Er, he's being immensely irritating (presumably deliberately) but it's all your fault you lose your temper?

Rubbish. It's 50:50 at best, and probably 80:20 to him. People who deliberately goad others to lose their temper and then make out that the temper-loser is at fault and entirely to blame are thoroughly nasty individuals, in my opinion.

He needs to behave like a decent person, not a 10-year-old.

And yes, you could probably do with learning to count to 10 or something, but don't let him make you think it's entirely your problem and blame.

SteamWisher Sun 01-Dec-13 11:23:21

It is a conflict because DH thinks I'm criticising him, which is a sore point between us (he's critical as am I)

Lweji Sun 01-Dec-13 11:24:51

Not saying that he is, but abusers often know how to push the buttons so that their victims end up looking the unreasonable ones. They can be very calm but still drive the other person to madness and desperation.

I'd guess that for some reason he didn't want to tell you he hadn't rinsed. Perhaps he felt he might be criticised. So, instead of saying he didn't, he just threw in a mind fucking comment that he knew would make you angry and would pass the bad light into you instead of him.

That is why I think you should work on yourself to detach a bit and see these comments for what they are and instead of responding, just keep asking the question and insist in a simple straight answer instead of dissecting the comments. You can even say that whatever he means by that you just need to know xxxx (if it's rinsed or not).

It also helps if you don't ask in a personal form (did he rinse) but in a general form (are xxx rinsed), so that you only ask for a fact and not risk imply a judgement on him.

If he makes such a comment, explain to him that it's ok if he didn't you just want to know.

If you manage to keep raising above it and not making it personal, then you have to evaluate if he still keeps pushing your buttons, because if he does, then you may well have an emotional abuser in your hands.

SteamWisher Sun 01-Dec-13 11:35:33

I think the suggestion about not making this personal is the right one.

I don't think DH is emotionally abusive. He remains calm because that's how he is - he doesn't display emotions to anyone - it's not a deliberate tactic iyswim.

SteamWisher Sun 01-Dec-13 11:36:58

MyBach I find it irritating too and think we're both to blame. We've apologised now but I still don't think we've got to the bottom of it.

CogitoErgoSometimes Sun 01-Dec-13 11:38:35

Sounds to me like a big sense of humour failure all round. What do you do as a couple to de-stress, recharge and reconnect? What brought you together in the first place? How can you recreate that?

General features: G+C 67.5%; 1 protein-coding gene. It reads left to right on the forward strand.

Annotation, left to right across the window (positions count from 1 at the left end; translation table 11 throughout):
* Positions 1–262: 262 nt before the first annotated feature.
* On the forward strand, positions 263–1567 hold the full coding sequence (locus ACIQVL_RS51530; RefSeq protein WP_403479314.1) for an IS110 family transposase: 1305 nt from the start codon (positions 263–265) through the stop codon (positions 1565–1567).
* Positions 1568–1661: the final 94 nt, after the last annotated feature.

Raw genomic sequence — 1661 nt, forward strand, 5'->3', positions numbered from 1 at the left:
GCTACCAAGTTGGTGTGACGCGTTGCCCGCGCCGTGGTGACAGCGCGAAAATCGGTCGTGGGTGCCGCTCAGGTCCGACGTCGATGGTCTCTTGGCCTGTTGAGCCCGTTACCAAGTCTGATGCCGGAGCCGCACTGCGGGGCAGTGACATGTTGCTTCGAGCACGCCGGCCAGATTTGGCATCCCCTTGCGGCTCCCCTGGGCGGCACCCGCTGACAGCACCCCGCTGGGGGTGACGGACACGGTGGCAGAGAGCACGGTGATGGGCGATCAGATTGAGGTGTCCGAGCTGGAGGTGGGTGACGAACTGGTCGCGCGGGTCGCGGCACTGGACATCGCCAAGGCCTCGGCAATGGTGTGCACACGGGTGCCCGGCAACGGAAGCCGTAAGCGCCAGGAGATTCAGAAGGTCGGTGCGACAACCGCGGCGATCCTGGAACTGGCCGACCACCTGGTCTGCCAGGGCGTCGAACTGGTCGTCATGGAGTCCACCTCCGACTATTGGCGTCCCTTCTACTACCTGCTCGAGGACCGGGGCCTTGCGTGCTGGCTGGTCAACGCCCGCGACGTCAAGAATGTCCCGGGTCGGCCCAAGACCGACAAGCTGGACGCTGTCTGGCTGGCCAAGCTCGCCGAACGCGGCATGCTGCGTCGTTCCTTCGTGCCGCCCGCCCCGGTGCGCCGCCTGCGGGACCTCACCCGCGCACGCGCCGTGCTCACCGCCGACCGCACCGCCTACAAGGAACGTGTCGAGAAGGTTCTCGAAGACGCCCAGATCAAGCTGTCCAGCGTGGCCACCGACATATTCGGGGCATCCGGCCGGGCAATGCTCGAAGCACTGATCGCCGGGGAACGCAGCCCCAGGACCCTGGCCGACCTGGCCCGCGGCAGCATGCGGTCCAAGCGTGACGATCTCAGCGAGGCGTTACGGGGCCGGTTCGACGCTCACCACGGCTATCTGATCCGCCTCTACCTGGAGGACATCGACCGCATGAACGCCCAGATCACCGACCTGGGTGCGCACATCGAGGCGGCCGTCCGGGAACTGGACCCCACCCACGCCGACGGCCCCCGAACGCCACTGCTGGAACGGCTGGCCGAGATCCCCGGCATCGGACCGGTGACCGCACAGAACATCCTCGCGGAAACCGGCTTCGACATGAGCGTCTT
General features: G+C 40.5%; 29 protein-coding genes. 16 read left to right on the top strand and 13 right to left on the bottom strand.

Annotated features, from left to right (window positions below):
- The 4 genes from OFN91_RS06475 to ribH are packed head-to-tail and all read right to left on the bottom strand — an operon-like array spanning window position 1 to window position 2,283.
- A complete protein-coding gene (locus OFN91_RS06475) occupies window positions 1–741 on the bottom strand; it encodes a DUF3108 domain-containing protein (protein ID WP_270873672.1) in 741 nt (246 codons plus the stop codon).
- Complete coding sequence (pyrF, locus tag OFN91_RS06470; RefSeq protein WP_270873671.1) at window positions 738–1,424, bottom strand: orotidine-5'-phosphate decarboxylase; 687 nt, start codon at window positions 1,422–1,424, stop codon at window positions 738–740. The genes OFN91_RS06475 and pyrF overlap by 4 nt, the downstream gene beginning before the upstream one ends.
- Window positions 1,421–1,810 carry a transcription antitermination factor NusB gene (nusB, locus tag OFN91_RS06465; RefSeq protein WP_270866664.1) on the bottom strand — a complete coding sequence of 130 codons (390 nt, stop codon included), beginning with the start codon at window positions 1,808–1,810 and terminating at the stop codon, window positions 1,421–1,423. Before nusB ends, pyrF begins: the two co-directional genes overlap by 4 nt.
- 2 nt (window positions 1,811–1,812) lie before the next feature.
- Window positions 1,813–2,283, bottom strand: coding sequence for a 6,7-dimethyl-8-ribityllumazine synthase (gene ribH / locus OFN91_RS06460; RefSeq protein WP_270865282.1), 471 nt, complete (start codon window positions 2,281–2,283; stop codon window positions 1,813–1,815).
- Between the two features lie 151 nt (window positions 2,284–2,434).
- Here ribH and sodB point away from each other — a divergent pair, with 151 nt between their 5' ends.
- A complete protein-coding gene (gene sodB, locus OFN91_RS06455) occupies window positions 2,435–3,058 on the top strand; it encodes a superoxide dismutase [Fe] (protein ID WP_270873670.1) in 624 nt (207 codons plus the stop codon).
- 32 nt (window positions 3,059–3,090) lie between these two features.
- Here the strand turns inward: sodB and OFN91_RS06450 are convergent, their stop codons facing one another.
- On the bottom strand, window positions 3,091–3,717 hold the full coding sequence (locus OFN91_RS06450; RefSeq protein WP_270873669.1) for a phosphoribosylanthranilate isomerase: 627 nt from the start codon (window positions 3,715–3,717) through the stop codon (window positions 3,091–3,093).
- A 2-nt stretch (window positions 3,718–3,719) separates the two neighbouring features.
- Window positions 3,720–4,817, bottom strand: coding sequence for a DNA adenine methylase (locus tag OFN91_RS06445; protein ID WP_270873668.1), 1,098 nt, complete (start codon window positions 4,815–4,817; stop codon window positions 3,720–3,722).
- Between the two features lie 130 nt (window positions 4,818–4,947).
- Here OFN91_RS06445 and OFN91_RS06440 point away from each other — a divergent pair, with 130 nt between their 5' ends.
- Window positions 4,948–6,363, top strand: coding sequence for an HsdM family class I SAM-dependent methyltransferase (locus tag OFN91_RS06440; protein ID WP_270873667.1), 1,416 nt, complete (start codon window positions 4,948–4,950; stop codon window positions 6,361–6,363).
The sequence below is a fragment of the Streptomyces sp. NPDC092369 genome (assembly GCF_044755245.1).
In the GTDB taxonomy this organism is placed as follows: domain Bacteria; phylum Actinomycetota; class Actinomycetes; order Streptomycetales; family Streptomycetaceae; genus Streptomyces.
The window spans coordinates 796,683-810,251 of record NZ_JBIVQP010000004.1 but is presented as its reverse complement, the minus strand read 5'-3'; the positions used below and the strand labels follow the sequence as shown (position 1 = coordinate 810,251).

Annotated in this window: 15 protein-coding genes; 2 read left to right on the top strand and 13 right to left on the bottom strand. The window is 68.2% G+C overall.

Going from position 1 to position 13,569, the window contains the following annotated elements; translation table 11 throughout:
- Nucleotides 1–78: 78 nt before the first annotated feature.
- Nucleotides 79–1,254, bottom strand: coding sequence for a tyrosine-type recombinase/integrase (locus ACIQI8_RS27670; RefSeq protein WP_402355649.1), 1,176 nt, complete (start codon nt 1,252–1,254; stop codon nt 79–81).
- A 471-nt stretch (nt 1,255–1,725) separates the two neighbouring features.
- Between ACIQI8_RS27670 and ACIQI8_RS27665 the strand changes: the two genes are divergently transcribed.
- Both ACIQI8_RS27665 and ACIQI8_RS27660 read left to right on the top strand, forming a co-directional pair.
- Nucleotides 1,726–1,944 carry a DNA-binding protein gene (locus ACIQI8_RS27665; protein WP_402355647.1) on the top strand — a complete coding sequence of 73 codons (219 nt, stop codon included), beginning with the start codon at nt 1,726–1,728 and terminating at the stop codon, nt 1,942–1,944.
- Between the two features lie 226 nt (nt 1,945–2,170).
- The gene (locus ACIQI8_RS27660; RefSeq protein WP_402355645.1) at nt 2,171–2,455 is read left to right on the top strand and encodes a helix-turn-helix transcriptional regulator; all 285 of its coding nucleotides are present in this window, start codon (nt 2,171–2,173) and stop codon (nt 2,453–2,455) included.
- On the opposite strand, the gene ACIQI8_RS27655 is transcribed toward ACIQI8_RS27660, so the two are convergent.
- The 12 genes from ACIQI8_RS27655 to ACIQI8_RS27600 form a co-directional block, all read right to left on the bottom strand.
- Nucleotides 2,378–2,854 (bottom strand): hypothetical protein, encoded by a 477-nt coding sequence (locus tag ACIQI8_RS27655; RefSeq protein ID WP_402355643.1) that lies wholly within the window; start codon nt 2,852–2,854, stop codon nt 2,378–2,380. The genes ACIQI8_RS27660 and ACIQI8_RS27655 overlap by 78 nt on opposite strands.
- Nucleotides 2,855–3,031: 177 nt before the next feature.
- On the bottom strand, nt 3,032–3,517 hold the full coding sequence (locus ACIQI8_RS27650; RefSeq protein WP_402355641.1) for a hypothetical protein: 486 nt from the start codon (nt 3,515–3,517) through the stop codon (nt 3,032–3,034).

Lweji Sun 01-Dec-13 11:40:48

Again, not saying that he is, but abusers don't necessarily abuse as tactics or on purpose. They may not realise they are doing it, but it's still abuse.

This is why you have to call him out on it, but preferably in a non-confrontational way. Particularly, in a non-blaming way. If he is a good guy he will be concerned about the effect those comments have on you and will also do his best to try and just respond to you factually as you'll try to ask factually.
If you have a chance of keeping this relationship long term it will have to be a joint effort.

SteamWisher Sun 01-Dec-13 11:46:00

Yes Cogito, you're right. We've just had a laugh about it now as apparently ds was looking at DH in a stern face as if to say "you've been naughty" and DH was trying not to laugh at him.

When we make the effort to go out (rare) we always have a lovely time so need to make more time.

CogitoErgoSometimes Sun 01-Dec-13 11:53:37

Maybe that's the way to tackle this then? Instead of locking horns... again... over the usual domestic drudgery tetchy behaviour pattern, approach it as finding more time for each other, making each other feel special, finding ways to relax & rediscover a sense of humour? That's a much nicer conversation to have.

arsenaltilidie Sun 01-Dec-13 13:56:58

You say your DH doesnt listen, but you seem like you don't either. You both as bad as each other.
Your DH feels criticised.

You are about to do the washing, Why would you need to ask someone if something has been rinsed or not. If you are not sure you rinse it yourself.

That's the kind of questions you ask a child to make sure they have done it properly. I can imagine it being irritating to someone who feels criticised.

As for the shouting imagine the roles where reversed, my wife has said she feels criticised but I ask my wife if she has rinsed something and she mutters something.
I raise my voice at her because she makes comments under her breath and I have to drag it out of her hmm

MyBachisworsethanmybite Sun 01-Dec-13 19:59:03

"If you are not sure you rinse it yourself."

Presumably the OP had better things to do than to repeat something already done.

arsenaltilidie, are you the husband?

SteamWisher Sun 01-Dec-13 20:39:28

Yes we are as bad as each other which is why I was asking for help. I'm not laying the blame soley at DH. If you read my OP properly arsenal you'd see that I realise my shouting is wrong hence posting this thread.


garlictrivia Sun 01-Dec-13 22:35:31

I would advise learning not to shout (make it wait while you take a slow breath) and neutrally asking him to repeat his mad comments. As in: [general] "Have you already rinsed the gubbins, H?"
[mumble] "The weight of the world rests heavy on my weary shoulders."
[pleasant] "I didn't catch that, what did you say?"

He will have to answer you properly, make himself look like a whining toddler by saying he feels criticised, or repeat his unexpected remark - which could lead to an interesting conversation, at least!